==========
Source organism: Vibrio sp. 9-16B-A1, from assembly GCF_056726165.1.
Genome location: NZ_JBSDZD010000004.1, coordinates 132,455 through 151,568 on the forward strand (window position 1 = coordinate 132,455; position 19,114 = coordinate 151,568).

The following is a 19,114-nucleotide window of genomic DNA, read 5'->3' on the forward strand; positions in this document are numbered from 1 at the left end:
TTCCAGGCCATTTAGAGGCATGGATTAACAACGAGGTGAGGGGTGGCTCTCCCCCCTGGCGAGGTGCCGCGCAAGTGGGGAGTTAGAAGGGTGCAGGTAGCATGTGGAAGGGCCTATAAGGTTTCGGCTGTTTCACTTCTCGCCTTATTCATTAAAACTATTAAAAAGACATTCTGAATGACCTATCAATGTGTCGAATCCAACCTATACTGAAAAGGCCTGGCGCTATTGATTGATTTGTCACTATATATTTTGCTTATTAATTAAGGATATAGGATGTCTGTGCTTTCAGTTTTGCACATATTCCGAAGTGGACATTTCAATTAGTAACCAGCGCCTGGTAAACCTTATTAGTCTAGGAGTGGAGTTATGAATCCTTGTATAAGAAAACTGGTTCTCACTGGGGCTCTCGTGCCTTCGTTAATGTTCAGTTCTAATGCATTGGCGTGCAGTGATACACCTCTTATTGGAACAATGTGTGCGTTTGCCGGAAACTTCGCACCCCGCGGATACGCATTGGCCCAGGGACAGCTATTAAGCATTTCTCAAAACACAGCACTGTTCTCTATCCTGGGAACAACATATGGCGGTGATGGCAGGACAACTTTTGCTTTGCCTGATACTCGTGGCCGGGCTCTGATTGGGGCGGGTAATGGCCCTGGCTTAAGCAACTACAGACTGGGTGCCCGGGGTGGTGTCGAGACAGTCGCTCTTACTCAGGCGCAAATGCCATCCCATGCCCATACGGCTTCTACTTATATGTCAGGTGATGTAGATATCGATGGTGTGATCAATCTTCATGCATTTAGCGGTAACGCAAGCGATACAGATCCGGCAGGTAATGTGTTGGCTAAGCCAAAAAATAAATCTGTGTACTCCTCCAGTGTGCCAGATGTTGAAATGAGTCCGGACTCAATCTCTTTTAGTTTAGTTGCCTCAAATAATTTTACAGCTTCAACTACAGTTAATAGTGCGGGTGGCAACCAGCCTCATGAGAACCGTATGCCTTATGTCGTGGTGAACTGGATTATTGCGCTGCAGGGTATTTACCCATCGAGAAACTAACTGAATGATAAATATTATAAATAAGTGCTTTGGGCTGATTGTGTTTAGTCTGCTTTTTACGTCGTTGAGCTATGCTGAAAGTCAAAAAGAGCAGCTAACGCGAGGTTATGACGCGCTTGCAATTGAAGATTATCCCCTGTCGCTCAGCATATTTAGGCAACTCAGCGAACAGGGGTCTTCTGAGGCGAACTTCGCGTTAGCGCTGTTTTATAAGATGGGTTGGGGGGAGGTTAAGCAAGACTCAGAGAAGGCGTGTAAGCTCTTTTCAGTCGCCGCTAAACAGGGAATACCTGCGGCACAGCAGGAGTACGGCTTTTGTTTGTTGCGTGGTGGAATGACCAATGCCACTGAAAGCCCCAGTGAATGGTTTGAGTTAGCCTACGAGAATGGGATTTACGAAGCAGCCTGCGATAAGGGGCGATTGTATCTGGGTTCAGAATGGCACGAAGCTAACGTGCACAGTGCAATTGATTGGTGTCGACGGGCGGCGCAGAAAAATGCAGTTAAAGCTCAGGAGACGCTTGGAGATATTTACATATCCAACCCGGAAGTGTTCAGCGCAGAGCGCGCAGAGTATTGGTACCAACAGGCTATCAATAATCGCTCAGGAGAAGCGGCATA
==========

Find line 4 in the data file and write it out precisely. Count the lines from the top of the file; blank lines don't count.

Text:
TTCCAGGCCATTTAGAGGCATGGATTAACAACGAGGTGAGGGGTGGCTCTCCCCCCTGGCGAGGTGCCGCGCAAGTGGGGAGTTAGAAGGGTGCAGGTAGCATGTGGAAGGGCCTATAAGGTTTCGGCTGTTTCACTTCTCGCCTTATTCATTAAAACTATTAAAAAGACATTCTGAATGACCTATCAATGTGTCGAATCCAACCTATACTGAAAAGGCCTGGCGCTATTGATTGATTTGTCACTATATATTTTGCTTATTAATTAAGGATATAGGATGTCTGTGCTTTCAGTTTTGCACATATTCCGAAGTGGACATTTCAATTAGTAACCAGCGCCTGGTAAACCTTATTAGTCTAGGAGTGGAGTTATGAATCCTTGTATAAGAAAACTGGTTCTCACTGGGGCTCTCGTGCCTTCGTTAATGTTCAGTTCTAATGCATTGGCGTGCAGTGATACACCTCTTATTGGAACAATGTGTGCGTTTGCCGGAAACTTCGCACCCCGCGGATACGCATTGGCCCAGGGACAGCTATTAAGCATTTCTCAAAACACAGCACTGTTCTCTATCCTGGGAACAACATATGGCGGTGATGGCAGGACAACTTTTGCTTTGCCTGATACTCGTGGCCGGGCTCTGATTGGGGCGGGTAATGGCCCTGGCTTAAGCAACTACAGACTGGGTGCCCGGGGTGGTGTCGAGACAGTCGCTCTTACTCAGGCGCAAATGCCATCCCATGCCCATACGGCTTCTACTTATATGTCAGGTGATGTAGATATCGATGGTGTGATCAATCTTCATGCATTTAGCGGTAACGCAAGCGATACAGATCCGGCAGGTAATGTGTTGGCTAAGCCAAAAAATAAATCTGTGTACTCCTCCAGTGTGCCAGATGTTGAAATGAGTCCGGACTCAATCTCTTTTAGTTTAGTTGCCTCAAATAATTTTACAGCTTCAACTACAGTTAATAGTGCGGGTGGCAACCAGCCTCATGAGAACCGTATGCCTTATGTCGTGGTGAACTGGATTATTGCGCTGCAGGGTATTTACCCATCGAGAAACTAACTGAATGATAAATATTATAAATAAGTGCTTTGGGCTGATTGTGTTTAGTCTGCTTTTTACGTCGTTGAGCTATGCTGAAAGTCAAAAAGAGCAGCTAACGCGAGGTTATGACGCGCTTGCAATTGAAGATTATCCCCTGTCGCTCAGCATATTTAGGCAACTCAGCGAACAGGGGTCTTCTGAGGCGAACTTCGCGTTAGCGCTGTTTTATAAGATGGGTTGGGGGGAGGTTAAGCAAGACTCAGAGAAGGCGTGTAAGCTCTTTTCAGTCGCCGCTAAACAGGGAATACCTGCGGCACAGCAGGAGTACGGCTTTTGTTTGTTGCGTGGTGGAATGACCAATGCCACTGAAAGCCCCAGTGAATGGTTTGAGTTAGCCTACGAGAATGGGATTTACGAAGCAGCCTGCGATAAGGGGCGATTGTATCTGGGTTCAGAATGGCACGAAGCTAACGTGCACAGTGCAATTGATTGGTGTCGACGGGCGGCGCAGAAAAATGCAGTTAAAGCTCAGGAGACGCTTGGAGATATTTACATATCCAACCCGGAAGTGTTCAGCGCAGAGCGCGCAGAGTATTGGTACCAACAGGCTATCAATAATCGCTCAGGAGAAGCGGCATA